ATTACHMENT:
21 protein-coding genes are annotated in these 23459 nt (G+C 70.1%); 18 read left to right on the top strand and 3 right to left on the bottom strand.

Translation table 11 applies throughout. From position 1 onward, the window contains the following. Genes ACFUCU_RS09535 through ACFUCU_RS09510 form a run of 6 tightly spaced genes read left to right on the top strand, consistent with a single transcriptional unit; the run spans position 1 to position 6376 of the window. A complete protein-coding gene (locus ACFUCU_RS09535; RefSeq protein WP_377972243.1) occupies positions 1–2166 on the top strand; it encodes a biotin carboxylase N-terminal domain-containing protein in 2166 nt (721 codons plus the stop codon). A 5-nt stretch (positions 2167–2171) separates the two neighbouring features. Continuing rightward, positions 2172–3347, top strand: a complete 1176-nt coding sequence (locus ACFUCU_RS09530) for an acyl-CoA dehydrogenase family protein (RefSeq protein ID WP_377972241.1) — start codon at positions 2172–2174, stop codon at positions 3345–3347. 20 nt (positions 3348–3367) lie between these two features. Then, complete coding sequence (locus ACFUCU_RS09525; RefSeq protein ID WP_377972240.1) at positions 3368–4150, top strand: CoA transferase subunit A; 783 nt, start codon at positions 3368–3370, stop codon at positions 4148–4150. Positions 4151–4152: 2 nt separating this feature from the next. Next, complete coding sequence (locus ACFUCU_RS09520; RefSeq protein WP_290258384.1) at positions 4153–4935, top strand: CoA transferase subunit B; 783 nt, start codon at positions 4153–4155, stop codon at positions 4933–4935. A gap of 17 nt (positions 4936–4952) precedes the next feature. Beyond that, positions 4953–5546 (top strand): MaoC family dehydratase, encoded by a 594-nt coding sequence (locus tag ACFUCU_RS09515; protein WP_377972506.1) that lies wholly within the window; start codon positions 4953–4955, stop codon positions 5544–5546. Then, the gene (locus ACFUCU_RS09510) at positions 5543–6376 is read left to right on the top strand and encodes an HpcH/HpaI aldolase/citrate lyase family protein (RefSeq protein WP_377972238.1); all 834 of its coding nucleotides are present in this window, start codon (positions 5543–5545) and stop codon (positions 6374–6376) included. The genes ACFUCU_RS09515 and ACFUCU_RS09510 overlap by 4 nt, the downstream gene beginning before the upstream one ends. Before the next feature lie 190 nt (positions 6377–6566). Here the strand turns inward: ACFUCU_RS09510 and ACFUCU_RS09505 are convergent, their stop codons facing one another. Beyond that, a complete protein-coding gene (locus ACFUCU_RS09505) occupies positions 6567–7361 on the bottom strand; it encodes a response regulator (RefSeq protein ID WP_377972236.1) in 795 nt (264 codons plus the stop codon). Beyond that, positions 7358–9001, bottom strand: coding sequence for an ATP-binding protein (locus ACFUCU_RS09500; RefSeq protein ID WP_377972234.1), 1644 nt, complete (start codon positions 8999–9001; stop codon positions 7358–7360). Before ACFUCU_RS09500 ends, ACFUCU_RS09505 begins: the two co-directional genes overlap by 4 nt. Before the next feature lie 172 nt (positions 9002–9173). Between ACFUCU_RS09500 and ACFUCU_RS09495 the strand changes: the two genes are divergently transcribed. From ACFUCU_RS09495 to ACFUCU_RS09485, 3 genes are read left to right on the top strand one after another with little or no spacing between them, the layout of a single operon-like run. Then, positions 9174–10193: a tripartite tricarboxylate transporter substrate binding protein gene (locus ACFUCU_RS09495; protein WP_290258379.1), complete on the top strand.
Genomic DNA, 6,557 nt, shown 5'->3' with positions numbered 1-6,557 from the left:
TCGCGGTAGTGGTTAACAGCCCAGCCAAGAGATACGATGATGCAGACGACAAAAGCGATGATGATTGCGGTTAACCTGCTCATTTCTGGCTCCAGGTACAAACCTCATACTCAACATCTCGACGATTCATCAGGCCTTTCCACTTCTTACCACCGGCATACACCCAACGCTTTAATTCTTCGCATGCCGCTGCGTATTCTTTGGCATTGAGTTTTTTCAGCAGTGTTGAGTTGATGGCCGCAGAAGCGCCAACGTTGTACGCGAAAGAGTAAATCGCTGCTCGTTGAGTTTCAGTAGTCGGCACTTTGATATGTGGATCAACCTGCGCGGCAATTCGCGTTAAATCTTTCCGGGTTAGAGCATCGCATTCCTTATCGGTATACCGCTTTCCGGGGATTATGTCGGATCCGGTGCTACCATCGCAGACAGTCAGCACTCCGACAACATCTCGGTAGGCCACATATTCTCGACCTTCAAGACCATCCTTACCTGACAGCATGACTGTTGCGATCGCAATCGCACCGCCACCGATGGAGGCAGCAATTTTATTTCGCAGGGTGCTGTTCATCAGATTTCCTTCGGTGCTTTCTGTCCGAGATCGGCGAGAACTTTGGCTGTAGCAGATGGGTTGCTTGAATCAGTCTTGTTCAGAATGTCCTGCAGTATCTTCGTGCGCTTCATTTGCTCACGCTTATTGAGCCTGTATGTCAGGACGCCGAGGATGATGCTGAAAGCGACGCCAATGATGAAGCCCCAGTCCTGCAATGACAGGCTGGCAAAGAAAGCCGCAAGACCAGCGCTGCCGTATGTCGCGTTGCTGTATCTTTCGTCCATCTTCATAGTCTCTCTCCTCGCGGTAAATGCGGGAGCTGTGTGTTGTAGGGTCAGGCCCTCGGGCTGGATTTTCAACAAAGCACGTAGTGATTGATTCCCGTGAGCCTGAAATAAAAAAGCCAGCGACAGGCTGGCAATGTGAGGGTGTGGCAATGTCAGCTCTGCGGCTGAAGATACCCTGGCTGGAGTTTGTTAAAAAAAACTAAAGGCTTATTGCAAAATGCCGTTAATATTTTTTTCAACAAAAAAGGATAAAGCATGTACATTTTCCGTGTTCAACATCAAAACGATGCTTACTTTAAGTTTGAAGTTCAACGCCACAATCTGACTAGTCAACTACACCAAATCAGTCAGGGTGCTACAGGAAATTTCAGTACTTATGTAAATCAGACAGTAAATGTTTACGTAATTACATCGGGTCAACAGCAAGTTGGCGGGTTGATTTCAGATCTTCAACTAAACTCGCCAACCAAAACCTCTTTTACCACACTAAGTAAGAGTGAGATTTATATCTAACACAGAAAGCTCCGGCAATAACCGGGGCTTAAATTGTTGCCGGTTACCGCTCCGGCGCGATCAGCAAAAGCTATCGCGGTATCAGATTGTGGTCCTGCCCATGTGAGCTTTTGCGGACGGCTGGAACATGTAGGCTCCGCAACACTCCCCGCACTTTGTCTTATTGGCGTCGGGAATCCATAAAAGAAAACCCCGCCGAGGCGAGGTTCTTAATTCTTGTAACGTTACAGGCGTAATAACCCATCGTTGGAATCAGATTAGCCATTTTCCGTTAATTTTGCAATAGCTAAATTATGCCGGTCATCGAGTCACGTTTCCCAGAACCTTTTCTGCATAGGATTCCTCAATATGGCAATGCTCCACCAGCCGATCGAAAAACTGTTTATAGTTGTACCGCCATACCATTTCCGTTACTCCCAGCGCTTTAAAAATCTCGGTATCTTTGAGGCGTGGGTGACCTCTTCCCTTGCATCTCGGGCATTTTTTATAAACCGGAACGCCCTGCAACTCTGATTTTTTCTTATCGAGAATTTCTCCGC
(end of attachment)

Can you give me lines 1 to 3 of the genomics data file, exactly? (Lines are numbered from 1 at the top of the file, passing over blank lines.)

21 protein-coding genes are annotated in these 23459 nt (G+C 70.1%); 18 read left to right on the top strand and 3 right to left on the bottom strand.

Translation table 11 applies throughout. From position 1 onward, the window contains the following. Genes ACFUCU_RS09535 through ACFUCU_RS09510 form a run of 6 tightly spaced genes read left to right on the top strand, consistent with a single transcriptional unit; the run spans position 1 to position 6376 of the window. A complete protein-coding gene (locus ACFUCU_RS09535; RefSeq protein WP_377972243.1) occupies positions 1–2166 on the top strand; it encodes a biotin carboxylase N-terminal domain-containing protein in 2166 nt (721 codons plus the stop codon). A 5-nt stretch (positions 2167–2171) separates the two neighbouring features. Continuing rightward, positions 2172–3347, top strand: a complete 1176-nt coding sequence (locus ACFUCU_RS09530) for an acyl-CoA dehydrogenase family protein (RefSeq protein ID WP_377972241.1) — start codon at positions 2172–2174, stop codon at positions 3345–3347. 20 nt (positions 3348–3367) lie between these two features. Then, complete coding sequence (locus ACFUCU_RS09525; RefSeq protein ID WP_377972240.1) at positions 3368–4150, top strand: CoA transferase subunit A; 783 nt, start codon at positions 3368–3370, stop codon at positions 4148–4150. Positions 4151–4152: 2 nt separating this feature from the next. Next, complete coding sequence (locus ACFUCU_RS09520; RefSeq protein WP_290258384.1) at positions 4153–4935, top strand: CoA transferase subunit B; 783 nt, start codon at positions 4153–4155, stop codon at positions 4933–4935. A gap of 17 nt (positions 4936–4952) precedes the next feature. Beyond that, positions 4953–5546 (top strand): MaoC family dehydratase, encoded by a 594-nt coding sequence (locus tag ACFUCU_RS09515; protein WP_377972506.1) that lies wholly within the window; start codon positions 4953–4955, stop codon positions 5544–5546. Then, the gene (locus ACFUCU_RS09510) at positions 5543–6376 is read left to right on the top strand and encodes an HpcH/HpaI aldolase/citrate lyase family protein (RefSeq protein WP_377972238.1); all 834 of its coding nucleotides are present in this window, start codon (positions 5543–5545) and stop codon (positions 6374–6376) included. The genes ACFUCU_RS09515 and ACFUCU_RS09510 overlap by 4 nt, the downstream gene beginning before the upstream one ends. Before the next feature lie 190 nt (positions 6377–6566). Here the strand turns inward: ACFUCU_RS09510 and ACFUCU_RS09505 are convergent, their stop codons facing one another. Beyond that, a complete protein-coding gene (locus ACFUCU_RS09505) occupies positions 6567–7361 on the bottom strand; it encodes a response regulator (RefSeq protein ID WP_377972236.1) in 795 nt (264 codons plus the stop codon). Beyond that, positions 7358–9001, bottom strand: coding sequence for an ATP-binding protein (locus ACFUCU_RS09500; RefSeq protein ID WP_377972234.1), 1644 nt, complete (start codon positions 8999–9001; stop codon positions 7358–7360). Before ACFUCU_RS09500 ends, ACFUCU_RS09505 begins: the two co-directional genes overlap by 4 nt. Before the next feature lie 172 nt (positions 9002–9173). Between ACFUCU_RS09500 and ACFUCU_RS09495 the strand changes: the two genes are divergently transcribed. From ACFUCU_RS09495 to ACFUCU_RS09485, 3 genes are read left to right on the top strand one after another with little or no spacing between them, the layout of a single operon-like run. Then, positions 9174–10193: a tripartite tricarboxylate transporter substrate binding protein gene (locus ACFUCU_RS09495; protein WP_290258379.1), complete on the top strand.
Genomic DNA, 6,557 nt, shown 5'->3' with positions numbered 1-6,557 from the left: